This is Jean Eileen:
I obviously never met her.
But I remember her because her sister, my grandmother Betty, made a special point when I was young to tell me about her and to connect her to me.
On Tuesday, I had the chance to connect her in the same way to my eldest daughter.
My daughter became a Spark this year. For those unfamiliar with the Girl Guide movement, that’s the program for girls 5-6 year’s old.
When you turn seven you become a Brownie. After that it’s Girl Guides, Pathfinders and so forth as part of a truly rich heritage of wonderful programming for girls and women.
When I was younger, Sparks didn’t exist. You started as a Brownie at age six (this sort of matters in a moment for context). Sometime in the past 20 years or so, they added Sparks for the even younger set.
Anyway, my eldest has thrived in the program and it is one of the highlights of her week.
This Tuesday, the troop was working on their “The World Around Me” keeper (that’s a badge) and the girls were asked to bring in something of their heritage. Examples were: pictures, a piece of clothing, a cultural piece that the girls know about and could use as part of a show and tell of their ancestry.
I knew it was the perfect moment to share Jean Eileen’s memory with my daughter.
We went to my jewelry box and got this:
And I told my daughter the story of the pin.
I told her about how I became a Brownie when I was six – the same age she is now. I explained there were no Sparks back then, so Brownies was the first step in the Guiding program.
I told her about when my Grandmother – my mother’s mother – came to visit us here in Canada from South Africa after I became a Brownie.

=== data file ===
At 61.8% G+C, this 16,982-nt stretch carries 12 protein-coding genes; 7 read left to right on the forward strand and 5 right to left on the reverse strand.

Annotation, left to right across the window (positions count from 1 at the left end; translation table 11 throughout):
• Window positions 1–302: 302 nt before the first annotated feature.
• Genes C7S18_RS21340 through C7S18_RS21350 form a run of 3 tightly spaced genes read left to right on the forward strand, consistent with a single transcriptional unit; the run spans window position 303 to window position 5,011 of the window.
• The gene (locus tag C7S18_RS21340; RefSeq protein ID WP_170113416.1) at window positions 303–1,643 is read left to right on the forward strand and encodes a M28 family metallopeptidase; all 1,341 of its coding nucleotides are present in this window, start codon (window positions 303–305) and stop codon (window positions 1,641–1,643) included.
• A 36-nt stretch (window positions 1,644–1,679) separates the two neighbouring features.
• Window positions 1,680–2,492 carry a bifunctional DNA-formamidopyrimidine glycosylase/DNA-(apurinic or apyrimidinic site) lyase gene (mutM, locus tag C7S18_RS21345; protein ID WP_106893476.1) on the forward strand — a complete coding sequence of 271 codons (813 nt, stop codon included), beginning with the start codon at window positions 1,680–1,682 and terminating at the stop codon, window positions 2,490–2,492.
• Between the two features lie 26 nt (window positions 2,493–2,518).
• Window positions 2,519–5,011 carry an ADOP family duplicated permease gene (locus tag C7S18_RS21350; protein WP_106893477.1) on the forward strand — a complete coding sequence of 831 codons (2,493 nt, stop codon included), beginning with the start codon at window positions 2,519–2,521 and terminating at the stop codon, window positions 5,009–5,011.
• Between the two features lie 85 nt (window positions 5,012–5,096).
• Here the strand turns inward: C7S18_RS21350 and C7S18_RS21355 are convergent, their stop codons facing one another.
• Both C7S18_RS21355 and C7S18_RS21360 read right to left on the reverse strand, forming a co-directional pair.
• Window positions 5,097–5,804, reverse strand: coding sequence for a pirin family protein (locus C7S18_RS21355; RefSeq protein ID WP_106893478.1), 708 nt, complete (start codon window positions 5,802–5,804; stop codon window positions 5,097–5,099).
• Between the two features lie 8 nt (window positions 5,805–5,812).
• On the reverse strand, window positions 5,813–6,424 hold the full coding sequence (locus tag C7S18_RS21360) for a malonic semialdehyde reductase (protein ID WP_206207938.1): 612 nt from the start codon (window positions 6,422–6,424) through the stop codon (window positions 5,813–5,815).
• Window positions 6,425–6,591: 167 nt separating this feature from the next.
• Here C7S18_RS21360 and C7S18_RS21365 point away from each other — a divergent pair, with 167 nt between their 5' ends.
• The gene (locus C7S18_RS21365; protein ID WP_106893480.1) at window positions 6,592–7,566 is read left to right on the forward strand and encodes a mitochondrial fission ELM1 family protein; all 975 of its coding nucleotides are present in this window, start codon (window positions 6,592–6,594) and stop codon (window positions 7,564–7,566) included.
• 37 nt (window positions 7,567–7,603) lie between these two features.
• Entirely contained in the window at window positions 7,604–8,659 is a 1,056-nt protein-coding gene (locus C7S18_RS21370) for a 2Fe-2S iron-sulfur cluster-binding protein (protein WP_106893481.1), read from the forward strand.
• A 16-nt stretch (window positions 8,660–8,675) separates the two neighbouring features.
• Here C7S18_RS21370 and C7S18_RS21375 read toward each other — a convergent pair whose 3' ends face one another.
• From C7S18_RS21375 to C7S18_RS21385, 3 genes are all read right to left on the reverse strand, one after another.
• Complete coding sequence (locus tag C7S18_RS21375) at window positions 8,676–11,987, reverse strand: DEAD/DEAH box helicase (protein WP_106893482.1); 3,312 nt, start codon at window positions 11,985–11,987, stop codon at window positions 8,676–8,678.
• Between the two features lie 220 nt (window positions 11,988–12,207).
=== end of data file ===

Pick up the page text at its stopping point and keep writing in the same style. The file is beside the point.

She brought me this pin.
She sat me down and she told me how the pin had belonged to her little sister Jean, who had also been a Brownie in England when they were children.
She talked about how much Jean had loved Brownies and how excited she was that I would now get to be a part of something her sister had loved so much.
She gave me the pin as she told me about how Jean Eileen had died at age seven of polio.
She talked about how much she missed and loved her sister and how she wanted me – her only granddaughter, who was now a Brownie – to have her sister’s pin.
At least, I’m pretty sure that’s sort of what might have been said. I was six, after all. In any event, that’s the sentiment I remember.
I don’t remember asking questions, although I’m sure I must have.
My daughter certainly did. She asked about polio and how someone her age died. I explained that medicine today is much better than medicine when Jean Eileen was a little girl and that there is now a vaccine for polio and that she’s been vaccinated – one of those needles she hates so much – and that prevents that illness.
I also explained that sharing her story – like I was doing, like she would do with her troop – was how you keep the memory of those you love alive.
I explained that my grandmother – her great-grandmother – had given me the pin because that was how she shared a bit of her sister with me. And now I was sharing that bit of her sister – her great-great aunt – with her.
We practiced the number of “greats” before “aunt”.
I explained that she was now the fourth generation of Guides in our family.
And so along with Jean Eileen’s pin, she also brought a picture of her grandmother as a Brownie in Africa:
And me as a Girl Guide here in Ottawa, Canada getting my All Round Cord:
I pinned the pin to her sash, explaining how this was an exception so she wouldn’t lose it, gave her the photos, and we headed to the meeting.
I explained to the leaders that she had a 1930s Brownie pin, that was very dear to me, and gave them an overview of story to prompt her if needed.
It was a hit with her troop. One of the parents who was staying for the meeting told me about how her mother had had polio and so she could answer any questions the girls might have about that.
I was told my daughter – Guiding generation four – did great.
I like to think my grandmother – wherever she is – is smiling. Another generation will remember her sister. Her voice lives on.